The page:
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Culture Under Cover

by Katy Sundararajan

My husband, JP, and I bought our first house about a year and half after we were married. The two-story house with beautiful wood trim throughout had been purchased by a relocation agency, and had been empty for a number of months before we got our hands on it. During that time all of the appliances had been relocated as well, and while some had been replaced by not-so-stellar seconds, the washer and dryer were still at large. There was a nice gaping space for laundry just off the kitchen. We felt powerful and proud picking out some new, efficient laundry machines. We were truly grownups now! We scheduled the delivery for a few days later and began moving our boxes and other meager possessions. We didn’t have much. My husband still likes to brag that he moved 90% of our belongings from the rental home to the new home with our Hyundai Elantra. I remember pushing the wheelbarrow filled with yard items the six blocks between homes. It was a piecemeal operation if I ever saw one.

After a day of moving, I noticed that the laundry cupboard had no real floor covering. I figured it would be prudent to get something in there ahead of the soon-to-arrive appliances. Problematically, I had to work. This left everything up to JP including finding, choosing, purchasing, and installing some sort of new floor covering.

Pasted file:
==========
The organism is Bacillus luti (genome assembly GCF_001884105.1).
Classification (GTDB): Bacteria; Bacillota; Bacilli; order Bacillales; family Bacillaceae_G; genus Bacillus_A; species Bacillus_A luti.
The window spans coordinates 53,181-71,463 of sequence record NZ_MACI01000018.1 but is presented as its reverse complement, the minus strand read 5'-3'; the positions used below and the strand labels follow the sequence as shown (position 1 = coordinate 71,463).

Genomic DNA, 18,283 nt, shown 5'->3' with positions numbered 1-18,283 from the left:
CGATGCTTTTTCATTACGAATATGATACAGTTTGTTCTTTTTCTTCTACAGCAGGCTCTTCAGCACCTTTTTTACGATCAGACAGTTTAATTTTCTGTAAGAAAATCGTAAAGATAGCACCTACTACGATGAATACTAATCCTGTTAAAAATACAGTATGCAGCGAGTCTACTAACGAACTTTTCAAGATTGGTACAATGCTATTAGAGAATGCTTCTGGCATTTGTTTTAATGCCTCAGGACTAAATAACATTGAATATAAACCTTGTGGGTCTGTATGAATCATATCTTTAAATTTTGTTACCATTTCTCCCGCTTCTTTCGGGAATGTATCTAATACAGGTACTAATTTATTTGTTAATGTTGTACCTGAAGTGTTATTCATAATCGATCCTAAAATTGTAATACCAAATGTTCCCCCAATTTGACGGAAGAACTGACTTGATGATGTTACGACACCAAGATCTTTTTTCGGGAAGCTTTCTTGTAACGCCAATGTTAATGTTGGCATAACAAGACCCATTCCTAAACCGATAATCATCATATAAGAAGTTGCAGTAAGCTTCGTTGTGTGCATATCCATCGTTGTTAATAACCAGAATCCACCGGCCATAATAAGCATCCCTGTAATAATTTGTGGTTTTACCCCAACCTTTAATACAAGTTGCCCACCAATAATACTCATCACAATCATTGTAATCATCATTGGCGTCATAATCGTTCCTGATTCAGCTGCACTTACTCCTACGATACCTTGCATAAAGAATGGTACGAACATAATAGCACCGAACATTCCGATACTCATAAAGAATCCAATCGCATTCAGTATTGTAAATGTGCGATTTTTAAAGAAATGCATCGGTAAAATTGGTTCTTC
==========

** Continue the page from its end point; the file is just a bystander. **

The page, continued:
We hadn’t been married very long, but it had been long enough to establish that JP was not a handy guy, and that he should not to be trusted with decisions regarding home design or decorating. However, as I mentioned, I had to work and the washer and dryer were practically on their way. It would be up to JP to not be intimidated by the 3’x6’ cupboard. And, even if it didn’t go well, most of that teeny, tiny floor would be covered by the new washer and dryer anyway. It really shouldn’t be a big deal.

I went to the office and attended a meeting. JP went to Lowe’s. By the time I came home from work both the flooring and the washer and dryer were installed. I wasn’t very thrilled with the flooring, actually. When the guys installed the washer, it snagged on the very thin piece of flooring, and ripped a small v-shape in it directly in front of the washer. I was pretty bummed about it. And then, my husband told me one of the best cross-cultural stories I’ve ever heard.

When he went into Lowe’s that morning and explained to one of their employees what he needed, he was directed to the remnant section. JP found an ideal piece of faux wood-grain flooring that he figured would be perfect because it was only 4 feet wide and could easily be trimmed to fit. Plus, it was dirt cheap. The only problem, I suppose, was that it was 25 feet long. I can still kind of picture JP paying at the register and then strolling through the parking lot with that thing over his shoulder and a grin on his face as he headed toward the Elantra.